The most obvious division of society is into rich and poor; and it is no less obvious that the number of the former bear a great disproportion to those of the latter. The whole business of the poor is to administer to the idleness, folly, and luxury of the rich; and that of the rich, in return, is to find the best methods of confirming the slavery and increasing the burdens of the poor.
The second branch of the social passions is that which administers to society in general. With regard to this, I observe, that society, merely as society, without any particular heightenings, gives us no positive pleasure in the enjoyment; but absolute and entire solitude, that is, the total and perpetual exclusion from all society, is as great a positive pain as can almost be conceived. Therefore in the balance between the pleasure of general society, and the pain of absolute solitude, pain is the predominant idea. But the pleasure of any particular social enjoyment outweighs very considerably the uneasiness caused by the want of that particular enjoyment; so that the strongest sensations relative to the habitudes of particular society are sensations of pleasure. Good company, lively conversations, and the endearments of friendship, fill the mind with great pleasure; a temporary solitude, on the other hand, is itself agreeable. This may perhaps prove that we are creatures designed for contemplation as well as action; since solitude as well as society has its pleasures; as from the former observation we may discern that an entire life of solitude contradicts the purposes of our being, since death itself is scarcely an idea of more terror.
One of the first motives to civil society, and which becomes one of its fundamental rules, is, that no man should be judge in his own cause. By this each person has at once divested himself of the first fundamental right of uncovenanted man, that is, to judge for himself, and to assert his own cause. He abdicates all right to be his own governor. He inclusively, in a great measure, abandons the right of self-defence, the first law of Nature. Man cannot enjoy the rights of an uncivil and of a civil state together. That he may obtain justice, he gives up his right of determining what it is in points the most essential to him. That he may secure some liberty, he makes a surrender in trust of the whole of it.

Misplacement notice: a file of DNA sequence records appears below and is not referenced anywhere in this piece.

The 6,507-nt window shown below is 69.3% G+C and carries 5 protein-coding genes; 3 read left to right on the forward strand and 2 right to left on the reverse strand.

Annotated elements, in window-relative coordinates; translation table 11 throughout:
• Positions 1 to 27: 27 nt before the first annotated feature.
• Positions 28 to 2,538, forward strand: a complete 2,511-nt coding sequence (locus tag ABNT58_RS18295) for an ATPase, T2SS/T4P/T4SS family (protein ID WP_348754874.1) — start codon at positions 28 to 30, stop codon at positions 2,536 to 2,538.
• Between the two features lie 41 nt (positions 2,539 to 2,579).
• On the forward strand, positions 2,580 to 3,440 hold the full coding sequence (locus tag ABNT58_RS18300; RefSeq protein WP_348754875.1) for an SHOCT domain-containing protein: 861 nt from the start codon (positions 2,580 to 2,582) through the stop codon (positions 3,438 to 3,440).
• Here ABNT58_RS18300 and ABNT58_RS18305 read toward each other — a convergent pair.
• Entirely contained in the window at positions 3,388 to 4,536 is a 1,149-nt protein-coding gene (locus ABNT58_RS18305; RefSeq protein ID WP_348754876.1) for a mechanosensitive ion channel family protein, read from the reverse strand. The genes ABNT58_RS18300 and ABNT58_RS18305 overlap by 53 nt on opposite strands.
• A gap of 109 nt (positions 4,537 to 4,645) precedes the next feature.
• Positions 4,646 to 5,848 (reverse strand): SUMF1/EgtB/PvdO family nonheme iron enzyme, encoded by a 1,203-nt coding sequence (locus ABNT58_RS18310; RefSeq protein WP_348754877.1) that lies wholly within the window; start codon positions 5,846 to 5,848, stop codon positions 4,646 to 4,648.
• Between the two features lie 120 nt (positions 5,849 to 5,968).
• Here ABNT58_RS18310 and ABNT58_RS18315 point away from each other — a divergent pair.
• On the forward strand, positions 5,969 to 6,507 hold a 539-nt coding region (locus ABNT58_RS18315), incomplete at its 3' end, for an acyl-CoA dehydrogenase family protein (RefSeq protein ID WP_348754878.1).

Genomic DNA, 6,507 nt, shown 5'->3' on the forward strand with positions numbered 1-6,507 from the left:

Edmund Burke: Reflections on the Revolution in France, 1790.
Society is the true sphere of human virtue. In social, active life, difficulties will perpetually be met with; restraints of many kinds will be necessary; and studying to behave right in respect of these, is a discipline of the human heart useful to others and improving to itself. Suffering is no duty, but where it is necessary to avoid guilt, or to do good; nor pleasure a crime, but where it strengthens the influence of bad inclinations, or lessens the generous activity of nature.
We submit to the society of those that can inform us, but we seek the society of those whom we can inform. And men of genius ought not to be chagrined if they see blockheads favoured with a heartier welcome than themselves. For when we communicate knowledge we are raised in our own estimation, but when we receive it we are lowered.
As we ascend in society, like those who climb a mountain, we shall find that the clime of perpetual congelation commences with the higher circles, and the nearer we approach to the grand luminary the court, the more frigidity and apathy shall we experience.